We Love London: Brasserie Chavot

bc_02v2Spotlight: Brasserie Chavot
41 Conduit Street, Mayfair


Before I came to visit London, a lot of my friends and colleagues warned me that the food across the Pond wasn’t exactly five-star worthy. In my head, I pictured an endless line of plates piled high with greasy fish ’n’ chips, cold lumps of mash and mushy peas. However, after dining at Brasserie Chavot on my first night in the city, I am happy to report that all those tales of terrible London food are a thing of the past: This city knows how to cook.

If Brasserie Chavot doesn’t sound familiar, it’s probably because it’s still quite new: The restaurant’s doors opened to the public in March 2013 (to rave reviews, I might add). A stuffy, pseudo-French restaurant this is not. Brasserie Chavot is the real deal.

Born in France, executive chef and owner Eric Chavot has spent the past few years in London trying to bring the creative vision he had of opening his own restaurant at the age of fourteen to life in the most fantastic of ways. Before that, though, Chavot spent time working with some of the greatest culinary artists in the world: He held esteemed and highly-coveted positions at restaurants such as London’s La Tante Clair and Le Manoir Aux Quat Saison. (Chavot also famously held two Michelin stars for a period of ten years after he joined the team at The Capital Restaurant in Knightsbridge as head chef.)

So what is the Brasserie Chavot experience like? Two words: Pure opulence. As I walk into the restaurant, I am immediately taken with the décor: Rich, red leather banquettes climb halfway up the walls to my left, while a series of small, elegant tables laid with fine china are placed throughout the remainder of the space. (The impressive leather banquettes are a nod to the space’s history: it used to house a leather shop.)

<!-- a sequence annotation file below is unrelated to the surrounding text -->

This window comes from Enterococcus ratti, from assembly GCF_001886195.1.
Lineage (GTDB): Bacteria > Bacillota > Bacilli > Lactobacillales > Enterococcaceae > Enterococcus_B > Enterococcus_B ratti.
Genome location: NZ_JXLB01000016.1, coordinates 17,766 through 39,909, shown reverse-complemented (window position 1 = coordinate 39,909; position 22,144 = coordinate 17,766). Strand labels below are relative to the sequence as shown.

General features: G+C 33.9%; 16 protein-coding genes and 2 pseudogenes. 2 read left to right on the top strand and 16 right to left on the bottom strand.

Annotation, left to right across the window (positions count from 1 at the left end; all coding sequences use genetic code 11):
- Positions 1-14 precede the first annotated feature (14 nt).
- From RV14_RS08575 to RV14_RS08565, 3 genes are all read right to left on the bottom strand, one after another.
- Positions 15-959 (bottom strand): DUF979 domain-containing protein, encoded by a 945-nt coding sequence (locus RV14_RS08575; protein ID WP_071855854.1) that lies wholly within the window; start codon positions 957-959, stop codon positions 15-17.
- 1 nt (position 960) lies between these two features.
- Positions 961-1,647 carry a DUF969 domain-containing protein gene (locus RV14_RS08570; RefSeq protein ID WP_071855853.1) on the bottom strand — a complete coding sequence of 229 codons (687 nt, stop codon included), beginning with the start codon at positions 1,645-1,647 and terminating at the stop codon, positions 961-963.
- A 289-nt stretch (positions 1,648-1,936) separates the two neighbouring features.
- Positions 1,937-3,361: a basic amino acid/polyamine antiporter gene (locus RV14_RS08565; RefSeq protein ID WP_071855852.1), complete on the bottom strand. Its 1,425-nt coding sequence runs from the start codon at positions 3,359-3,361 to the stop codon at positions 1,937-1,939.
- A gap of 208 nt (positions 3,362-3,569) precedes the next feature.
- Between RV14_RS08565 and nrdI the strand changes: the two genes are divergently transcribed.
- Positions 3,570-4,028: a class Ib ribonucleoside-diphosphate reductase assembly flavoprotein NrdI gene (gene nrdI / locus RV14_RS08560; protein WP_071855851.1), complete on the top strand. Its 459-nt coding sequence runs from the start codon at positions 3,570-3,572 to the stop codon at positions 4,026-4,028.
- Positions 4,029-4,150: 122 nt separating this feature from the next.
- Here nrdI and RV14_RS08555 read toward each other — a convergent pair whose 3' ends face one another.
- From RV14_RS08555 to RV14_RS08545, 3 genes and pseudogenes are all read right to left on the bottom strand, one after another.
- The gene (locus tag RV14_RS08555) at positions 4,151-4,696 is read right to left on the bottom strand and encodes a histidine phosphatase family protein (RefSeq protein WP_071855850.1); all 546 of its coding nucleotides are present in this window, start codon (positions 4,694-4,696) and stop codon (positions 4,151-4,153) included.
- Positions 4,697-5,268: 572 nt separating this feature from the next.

Although the space is moderately large, I feel as though I am sitting down to eat in my own private restaurant. This feeling of very private, personalised service has at least a little something to do with the kind and very generous waiting staff who cater to my every need. When I confess that I am unsure of which white wine will best compliment the home-cured salmon I ordered as an appetizer, my waitress is more than happy to offer me her expert opinion.

The delicately arranged salmon (complete with gravlax dressing) is followed by a miniature rack of lamb with couscous and creamy mash. (Coming as I do from the Southern U.S., trust that it is a big deal when I say that these mashed potatoes are like something out of every foodie’s dream.) If my meal doesn’t seem wonderful enough, never fear—there are plenty of other delectable dishes on the menu, from snails bourguignon to choucroute garnie, all which feature locally-sourced ingredients from France and the British Isles.

And what meal wouldn’t be complete without dessert? I sample a lovely cheesecake—compliments of Monsieur Chavot—and some pistachio concoction that causes me to rethink my decision to cut desserts out of my diet.

Just as I am about to head off for a night cap, out traipses Eric Chavot himself. He is all smiles and jovial laughter as he embraces me and covers my cheeks in a flurry of kisses. Waving a friendly greeting to the staff out on the floor, he nestles himself down beside me on the banquette and begins to treat me to a tale that ends up encompassing not just the brief history of Brasserie Chavot, but his life’s history as well. When Chavot speaks about his namesake restaurant and the food that he has created here, his eyes light up—I swear, they’re literally sparkling. “Ever since I was a little boy, this”—he reaches out and sweeps his hand through the air—“is what I’ve always dreamed of.”

This restaurant, this food … the entire experience of dining at Brasserie Chavot is the result of Chavot’s love of cooking. And, as far as experiences go, this is one that I won’t soon forget.